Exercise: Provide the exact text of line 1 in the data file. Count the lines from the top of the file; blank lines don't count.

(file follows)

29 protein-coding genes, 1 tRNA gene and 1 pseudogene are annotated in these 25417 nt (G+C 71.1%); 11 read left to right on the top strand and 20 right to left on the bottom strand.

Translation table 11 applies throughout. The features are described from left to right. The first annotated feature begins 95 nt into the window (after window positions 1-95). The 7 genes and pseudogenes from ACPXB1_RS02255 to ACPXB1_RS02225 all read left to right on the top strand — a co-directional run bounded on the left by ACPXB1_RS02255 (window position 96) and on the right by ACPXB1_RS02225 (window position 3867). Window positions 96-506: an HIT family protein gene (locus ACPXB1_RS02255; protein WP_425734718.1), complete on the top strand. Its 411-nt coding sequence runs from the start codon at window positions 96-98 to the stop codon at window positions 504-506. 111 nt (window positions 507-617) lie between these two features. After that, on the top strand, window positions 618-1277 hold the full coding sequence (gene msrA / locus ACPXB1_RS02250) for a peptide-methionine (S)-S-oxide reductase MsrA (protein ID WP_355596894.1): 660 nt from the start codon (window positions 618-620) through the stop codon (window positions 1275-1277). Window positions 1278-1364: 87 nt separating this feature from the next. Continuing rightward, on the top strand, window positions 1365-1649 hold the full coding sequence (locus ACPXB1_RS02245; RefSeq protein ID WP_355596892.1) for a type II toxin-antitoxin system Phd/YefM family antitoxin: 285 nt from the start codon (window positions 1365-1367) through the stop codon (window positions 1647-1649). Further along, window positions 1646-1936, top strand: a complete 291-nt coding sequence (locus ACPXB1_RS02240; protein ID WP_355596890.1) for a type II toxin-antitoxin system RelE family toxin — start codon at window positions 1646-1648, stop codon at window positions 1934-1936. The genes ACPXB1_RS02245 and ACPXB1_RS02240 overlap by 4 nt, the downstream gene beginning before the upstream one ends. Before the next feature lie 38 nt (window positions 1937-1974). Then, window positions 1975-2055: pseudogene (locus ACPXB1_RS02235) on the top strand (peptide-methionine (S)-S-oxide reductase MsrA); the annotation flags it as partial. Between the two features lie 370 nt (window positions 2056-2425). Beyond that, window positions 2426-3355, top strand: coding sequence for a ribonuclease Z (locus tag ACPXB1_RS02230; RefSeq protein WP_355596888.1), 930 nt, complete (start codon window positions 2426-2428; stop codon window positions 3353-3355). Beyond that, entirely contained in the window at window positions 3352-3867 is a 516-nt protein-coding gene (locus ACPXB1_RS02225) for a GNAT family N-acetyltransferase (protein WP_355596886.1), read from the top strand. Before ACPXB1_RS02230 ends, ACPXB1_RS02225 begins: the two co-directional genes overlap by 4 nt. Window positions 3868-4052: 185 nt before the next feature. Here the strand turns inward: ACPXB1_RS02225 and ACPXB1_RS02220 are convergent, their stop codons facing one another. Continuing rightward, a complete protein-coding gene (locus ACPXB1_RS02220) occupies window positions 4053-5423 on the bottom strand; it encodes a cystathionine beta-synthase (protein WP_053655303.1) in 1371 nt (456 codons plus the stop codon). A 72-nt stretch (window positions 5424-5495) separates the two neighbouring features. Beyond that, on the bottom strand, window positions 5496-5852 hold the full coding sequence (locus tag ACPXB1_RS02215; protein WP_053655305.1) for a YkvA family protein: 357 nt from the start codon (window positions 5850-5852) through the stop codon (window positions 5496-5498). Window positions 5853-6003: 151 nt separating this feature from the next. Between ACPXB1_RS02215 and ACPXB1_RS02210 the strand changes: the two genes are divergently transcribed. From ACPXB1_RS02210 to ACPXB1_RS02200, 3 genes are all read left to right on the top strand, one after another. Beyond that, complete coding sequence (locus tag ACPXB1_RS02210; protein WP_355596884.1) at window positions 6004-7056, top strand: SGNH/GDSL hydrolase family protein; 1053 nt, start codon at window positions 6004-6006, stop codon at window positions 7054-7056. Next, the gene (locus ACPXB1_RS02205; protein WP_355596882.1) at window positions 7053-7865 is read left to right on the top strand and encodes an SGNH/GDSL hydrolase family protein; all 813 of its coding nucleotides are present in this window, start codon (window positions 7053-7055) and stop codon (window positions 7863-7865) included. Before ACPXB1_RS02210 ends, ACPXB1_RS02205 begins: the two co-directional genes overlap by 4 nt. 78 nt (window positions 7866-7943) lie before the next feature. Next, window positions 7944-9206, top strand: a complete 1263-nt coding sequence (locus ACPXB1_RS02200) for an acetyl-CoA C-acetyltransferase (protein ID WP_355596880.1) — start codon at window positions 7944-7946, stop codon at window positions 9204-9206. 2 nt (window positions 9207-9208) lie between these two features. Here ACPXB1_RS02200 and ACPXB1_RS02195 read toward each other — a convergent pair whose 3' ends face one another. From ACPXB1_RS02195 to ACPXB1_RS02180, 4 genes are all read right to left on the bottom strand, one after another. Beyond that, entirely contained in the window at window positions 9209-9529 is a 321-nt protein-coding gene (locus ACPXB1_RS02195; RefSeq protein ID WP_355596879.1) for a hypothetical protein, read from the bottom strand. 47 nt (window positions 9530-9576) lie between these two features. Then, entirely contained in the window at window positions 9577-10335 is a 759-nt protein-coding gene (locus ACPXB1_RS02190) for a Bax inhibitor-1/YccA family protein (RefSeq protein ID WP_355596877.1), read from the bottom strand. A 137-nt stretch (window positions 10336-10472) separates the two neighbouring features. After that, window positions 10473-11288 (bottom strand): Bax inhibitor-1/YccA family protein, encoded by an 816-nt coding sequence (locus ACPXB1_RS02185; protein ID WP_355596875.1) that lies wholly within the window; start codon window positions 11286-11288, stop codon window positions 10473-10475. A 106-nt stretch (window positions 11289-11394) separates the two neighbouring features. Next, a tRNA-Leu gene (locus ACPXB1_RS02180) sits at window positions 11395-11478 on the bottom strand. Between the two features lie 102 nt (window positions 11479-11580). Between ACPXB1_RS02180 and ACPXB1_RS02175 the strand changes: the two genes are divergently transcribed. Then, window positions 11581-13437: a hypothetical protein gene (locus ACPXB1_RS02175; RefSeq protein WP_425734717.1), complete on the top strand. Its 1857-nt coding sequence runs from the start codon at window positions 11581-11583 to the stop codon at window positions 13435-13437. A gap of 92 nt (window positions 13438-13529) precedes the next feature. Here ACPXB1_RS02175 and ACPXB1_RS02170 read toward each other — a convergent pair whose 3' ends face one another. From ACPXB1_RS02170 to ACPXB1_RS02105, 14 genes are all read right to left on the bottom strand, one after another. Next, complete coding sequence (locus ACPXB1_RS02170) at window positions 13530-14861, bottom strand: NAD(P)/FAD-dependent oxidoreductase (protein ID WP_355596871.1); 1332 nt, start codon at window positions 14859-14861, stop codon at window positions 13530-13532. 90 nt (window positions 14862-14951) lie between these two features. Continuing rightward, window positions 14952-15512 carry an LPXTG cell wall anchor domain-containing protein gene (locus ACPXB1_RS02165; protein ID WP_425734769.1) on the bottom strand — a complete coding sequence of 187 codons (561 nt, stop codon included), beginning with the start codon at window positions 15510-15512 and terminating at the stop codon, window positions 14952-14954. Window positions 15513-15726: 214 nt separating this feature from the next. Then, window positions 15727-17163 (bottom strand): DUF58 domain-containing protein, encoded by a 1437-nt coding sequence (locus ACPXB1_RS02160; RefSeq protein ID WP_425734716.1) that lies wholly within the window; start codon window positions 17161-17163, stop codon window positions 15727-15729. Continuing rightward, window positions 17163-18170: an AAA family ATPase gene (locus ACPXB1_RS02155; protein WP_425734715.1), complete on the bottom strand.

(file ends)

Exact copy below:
29 protein-coding genes, 1 tRNA gene and 1 pseudogene are annotated in these 25417 nt (G+C 71.1%); 11 read left to right on the top strand and 20 right to left on the bottom strand.